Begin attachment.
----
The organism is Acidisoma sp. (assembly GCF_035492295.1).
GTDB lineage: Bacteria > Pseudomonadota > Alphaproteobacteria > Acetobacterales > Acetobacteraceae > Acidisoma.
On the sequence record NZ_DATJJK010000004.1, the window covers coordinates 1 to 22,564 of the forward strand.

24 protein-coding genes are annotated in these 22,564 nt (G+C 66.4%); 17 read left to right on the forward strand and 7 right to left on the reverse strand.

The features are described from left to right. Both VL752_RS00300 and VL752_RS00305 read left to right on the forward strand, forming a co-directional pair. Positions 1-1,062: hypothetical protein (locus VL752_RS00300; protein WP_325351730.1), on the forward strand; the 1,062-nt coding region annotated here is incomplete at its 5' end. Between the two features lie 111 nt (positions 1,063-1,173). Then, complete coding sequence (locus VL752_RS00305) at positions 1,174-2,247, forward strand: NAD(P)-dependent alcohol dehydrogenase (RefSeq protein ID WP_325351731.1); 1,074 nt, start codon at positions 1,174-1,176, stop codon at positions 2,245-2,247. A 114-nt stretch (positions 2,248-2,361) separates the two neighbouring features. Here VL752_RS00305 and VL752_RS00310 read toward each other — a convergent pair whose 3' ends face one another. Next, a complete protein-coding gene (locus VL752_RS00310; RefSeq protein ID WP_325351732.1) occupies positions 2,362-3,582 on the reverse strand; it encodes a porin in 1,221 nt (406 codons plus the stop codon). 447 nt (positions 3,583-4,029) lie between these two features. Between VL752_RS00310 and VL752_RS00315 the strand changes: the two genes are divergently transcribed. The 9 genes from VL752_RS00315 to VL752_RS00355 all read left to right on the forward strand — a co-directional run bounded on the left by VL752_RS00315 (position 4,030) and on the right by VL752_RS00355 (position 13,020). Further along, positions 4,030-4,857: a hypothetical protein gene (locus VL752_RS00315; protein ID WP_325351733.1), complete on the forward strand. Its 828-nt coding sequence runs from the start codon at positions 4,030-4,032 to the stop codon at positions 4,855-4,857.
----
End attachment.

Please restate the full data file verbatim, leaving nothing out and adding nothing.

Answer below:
The organism is Acidisoma sp. (assembly GCF_035492295.1).
GTDB lineage: Bacteria > Pseudomonadota > Alphaproteobacteria > Acetobacterales > Acetobacteraceae > Acidisoma.
On the sequence record NZ_DATJJK010000004.1, the window covers coordinates 1 to 22,564 of the forward strand.

24 protein-coding genes are annotated in these 22,564 nt (G+C 66.4%); 17 read left to right on the forward strand and 7 right to left on the reverse strand.

The features are described from left to right. Both VL752_RS00300 and VL752_RS00305 read left to right on the forward strand, forming a co-directional pair. Positions 1-1,062: hypothetical protein (locus VL752_RS00300; protein WP_325351730.1), on the forward strand; the 1,062-nt coding region annotated here is incomplete at its 5' end. Between the two features lie 111 nt (positions 1,063-1,173). Then, complete coding sequence (locus VL752_RS00305) at positions 1,174-2,247, forward strand: NAD(P)-dependent alcohol dehydrogenase (RefSeq protein ID WP_325351731.1); 1,074 nt, start codon at positions 1,174-1,176, stop codon at positions 2,245-2,247. A 114-nt stretch (positions 2,248-2,361) separates the two neighbouring features. Here VL752_RS00305 and VL752_RS00310 read toward each other — a convergent pair whose 3' ends face one another. Next, a complete protein-coding gene (locus VL752_RS00310; RefSeq protein ID WP_325351732.1) occupies positions 2,362-3,582 on the reverse strand; it encodes a porin in 1,221 nt (406 codons plus the stop codon). 447 nt (positions 3,583-4,029) lie between these two features. Between VL752_RS00310 and VL752_RS00315 the strand changes: the two genes are divergently transcribed. The 9 genes from VL752_RS00315 to VL752_RS00355 all read left to right on the forward strand — a co-directional run bounded on the left by VL752_RS00315 (position 4,030) and on the right by VL752_RS00355 (position 13,020). Further along, positions 4,030-4,857: a hypothetical protein gene (locus VL752_RS00315; protein ID WP_325351733.1), complete on the forward strand. Its 828-nt coding sequence runs from the start codon at positions 4,030-4,032 to the stop codon at positions 4,855-4,857.